“It was the straw that broke the camel’s back,” his older brother Mark Taylor said.
Heidi Ferrer, a 50-year-old TV screenwriter originally from Kansas, killed herself in May 2021 to escape the tremors and excruciating pain that left her unable to walk or sleep after contracting COVID more than a year earlier, her husband Nick Guthe said.
Guthe, a filmmaker who has become an advocate for long COVID sufferers since his wife’s death, said that until this past winter, he had not heard of other suicides within the network of long COVID patients.
“They’re now coming on a weekly basis,” he added.
Survivor Corps, an advocacy group for long COVID patients, said it polled their membership in May and found that 44% of nearly 200 respondents said they had considered suicide.
Lauren Nichols, a board member at the long COVID support group Body Politic, said that through contact with family members on social media she was aware of more than 50 people with long COVID who had killed themselves, though Reuters was unable to independently confirm the cases.
Nichols, 34, a logistics expert for the US Department of Transportation in Boston, says she herself has considered suicide several times because of long COVID, which she has suffered for more than two years.
Exit International advises English-speakers on how to seek help with assisted dying in Switzerland, where euthanasia is legal with certain checks. Fiona Stewart, a director, said the organisation, which does not track outcomes after providing advice, had received several dozen inquiries from long COVID patients during the pandemic and was now getting about one a week.
Long COVID and Omicron
The US National Institutes of Health is tracking mental health impacts as part of its $470 million RECOVER study into long COVID. Early results on anxiety and depression rates are expected by early September, but information on suicide will take longer, said Dr. Stuart Katz, a lead researcher.
“What we do know is that persons with chronic illnesses are susceptible to suicidal thoughts, suicide attempts and suicide completion,” said Richard Gallagher, an associate professor of child psychiatry at NYU Langone Health, who is part of RECOVER.
On the question of whether the virus changes the brain, Gallagher said there was some evidence that COVID can cause brain inflammation — which has been linked to suicide and depression — even among people who had relatively mild disease.
“There may be direct, in some ways, toxic effects of the virus, and part of it will be inflammation,” he said.
Long COVID on average reduces overall health by 21% — similar to total deafness or a traumatic brain injury, the University of Washington’s IHME found.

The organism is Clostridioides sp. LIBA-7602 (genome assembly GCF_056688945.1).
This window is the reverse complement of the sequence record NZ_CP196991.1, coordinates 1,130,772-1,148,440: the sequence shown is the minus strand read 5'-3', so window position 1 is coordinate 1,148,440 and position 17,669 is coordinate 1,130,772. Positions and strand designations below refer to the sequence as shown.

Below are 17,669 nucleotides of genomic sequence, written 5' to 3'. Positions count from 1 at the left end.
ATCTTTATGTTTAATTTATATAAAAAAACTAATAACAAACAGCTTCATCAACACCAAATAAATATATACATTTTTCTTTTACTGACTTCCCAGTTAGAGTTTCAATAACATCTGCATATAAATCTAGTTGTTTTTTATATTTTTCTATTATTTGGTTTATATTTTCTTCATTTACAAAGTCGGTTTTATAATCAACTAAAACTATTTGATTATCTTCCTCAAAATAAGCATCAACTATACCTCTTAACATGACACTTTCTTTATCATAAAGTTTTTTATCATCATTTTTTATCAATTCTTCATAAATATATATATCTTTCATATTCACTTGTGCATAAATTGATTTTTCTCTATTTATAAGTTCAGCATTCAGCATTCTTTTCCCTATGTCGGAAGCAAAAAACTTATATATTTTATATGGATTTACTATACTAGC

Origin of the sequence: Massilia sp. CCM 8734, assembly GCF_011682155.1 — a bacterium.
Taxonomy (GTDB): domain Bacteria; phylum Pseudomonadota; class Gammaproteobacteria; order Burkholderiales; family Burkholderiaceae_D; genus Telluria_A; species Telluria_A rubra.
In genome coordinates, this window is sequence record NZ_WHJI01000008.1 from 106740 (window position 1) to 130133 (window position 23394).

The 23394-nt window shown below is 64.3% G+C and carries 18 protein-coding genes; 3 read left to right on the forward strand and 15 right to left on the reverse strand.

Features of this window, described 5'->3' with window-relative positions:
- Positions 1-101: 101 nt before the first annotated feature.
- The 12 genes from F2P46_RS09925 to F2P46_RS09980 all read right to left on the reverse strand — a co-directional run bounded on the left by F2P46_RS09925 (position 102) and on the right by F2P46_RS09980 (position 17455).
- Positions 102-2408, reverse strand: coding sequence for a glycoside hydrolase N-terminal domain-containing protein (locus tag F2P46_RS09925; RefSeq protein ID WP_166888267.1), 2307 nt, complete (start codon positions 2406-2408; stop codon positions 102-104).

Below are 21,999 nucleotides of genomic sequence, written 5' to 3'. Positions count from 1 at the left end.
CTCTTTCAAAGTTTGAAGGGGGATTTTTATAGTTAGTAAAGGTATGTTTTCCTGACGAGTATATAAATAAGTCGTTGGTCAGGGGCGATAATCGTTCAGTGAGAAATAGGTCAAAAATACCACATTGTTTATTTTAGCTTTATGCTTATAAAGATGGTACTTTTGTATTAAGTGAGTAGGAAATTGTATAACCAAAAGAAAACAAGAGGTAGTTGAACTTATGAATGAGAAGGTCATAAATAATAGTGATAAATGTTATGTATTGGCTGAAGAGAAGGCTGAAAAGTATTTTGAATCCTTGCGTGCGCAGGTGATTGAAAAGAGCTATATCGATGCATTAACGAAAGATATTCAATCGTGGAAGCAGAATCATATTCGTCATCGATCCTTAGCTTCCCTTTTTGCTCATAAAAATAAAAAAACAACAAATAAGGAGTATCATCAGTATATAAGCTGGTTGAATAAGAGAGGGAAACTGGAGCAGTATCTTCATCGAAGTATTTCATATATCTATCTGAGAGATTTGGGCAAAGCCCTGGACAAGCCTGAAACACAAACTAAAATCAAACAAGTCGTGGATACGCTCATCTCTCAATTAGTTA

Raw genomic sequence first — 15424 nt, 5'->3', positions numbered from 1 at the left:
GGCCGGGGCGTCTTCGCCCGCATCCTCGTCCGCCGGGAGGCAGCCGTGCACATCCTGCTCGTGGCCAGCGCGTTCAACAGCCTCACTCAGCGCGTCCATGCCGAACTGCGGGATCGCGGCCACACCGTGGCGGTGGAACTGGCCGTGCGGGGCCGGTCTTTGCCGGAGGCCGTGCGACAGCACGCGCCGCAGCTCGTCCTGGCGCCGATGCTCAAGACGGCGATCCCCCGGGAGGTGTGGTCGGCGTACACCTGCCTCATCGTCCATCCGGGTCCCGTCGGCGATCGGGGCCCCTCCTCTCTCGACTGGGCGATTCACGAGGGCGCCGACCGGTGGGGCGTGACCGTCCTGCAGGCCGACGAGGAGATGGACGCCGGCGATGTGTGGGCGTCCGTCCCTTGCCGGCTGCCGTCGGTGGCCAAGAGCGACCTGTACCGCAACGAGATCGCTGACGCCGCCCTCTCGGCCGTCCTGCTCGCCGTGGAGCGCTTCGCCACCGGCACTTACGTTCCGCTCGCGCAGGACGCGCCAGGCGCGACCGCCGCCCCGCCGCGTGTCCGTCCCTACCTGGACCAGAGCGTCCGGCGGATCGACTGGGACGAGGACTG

Although some experts expected Omicron to be less likely to cause long COVID, official UK data released this month found that 34% of the 2 million long COVID sufferers in the country developed their symptoms after an Omicron infection.
A British government advisory group is studying the suicide risk for long COVID patients compared with the wider population while the state Office for National Statistics (ONS) is investigating whether it can assess upfront a long COVID patient’s risk of suicide as it does for people with other diseases, such as cancer.
“Health conditions that are disabling long-term may add to suicide risk, hence the concern over long COVID,” said Louis Appleby, a psychiatry professor at the University of Manchester and a UK government adviser.
Indeed, research in Britain and Spain found a six-fold increased risk of suicide among patients with myalgic encephalomyelitis/chronic fatigue syndrome (ME/CFS), another post-viral illness with similar symptoms to long COVID, when compared with the general population.
Britain’s network of long COVID treatment centers is also drastically oversubscribed, adding to a sense of hopelessness for some; in June, the latest month on record, only a third of patients received an appointment within six weeks of being referred by their local doctor, and another third had to wait for more than 15 weeks.
Ruth Oshikanlu, a former midwife and health visitor in London turned pregnancy coach, said her long COVID health problems combined to push her close to the edge. When her business temporarily folded due to debt issues after she struggled to work, she felt her life was over.
“I was crying to the accountant, and the guy kept me on hold — I think he didn’t want to be the last person to talk to me,” the 48-year-old recalled.
“What COVID gives you is a lot of time to think,” she said. “I didn’t think of ending it, thankfully, because of my son. But I do know so many people who have had those suicidal thoughts.”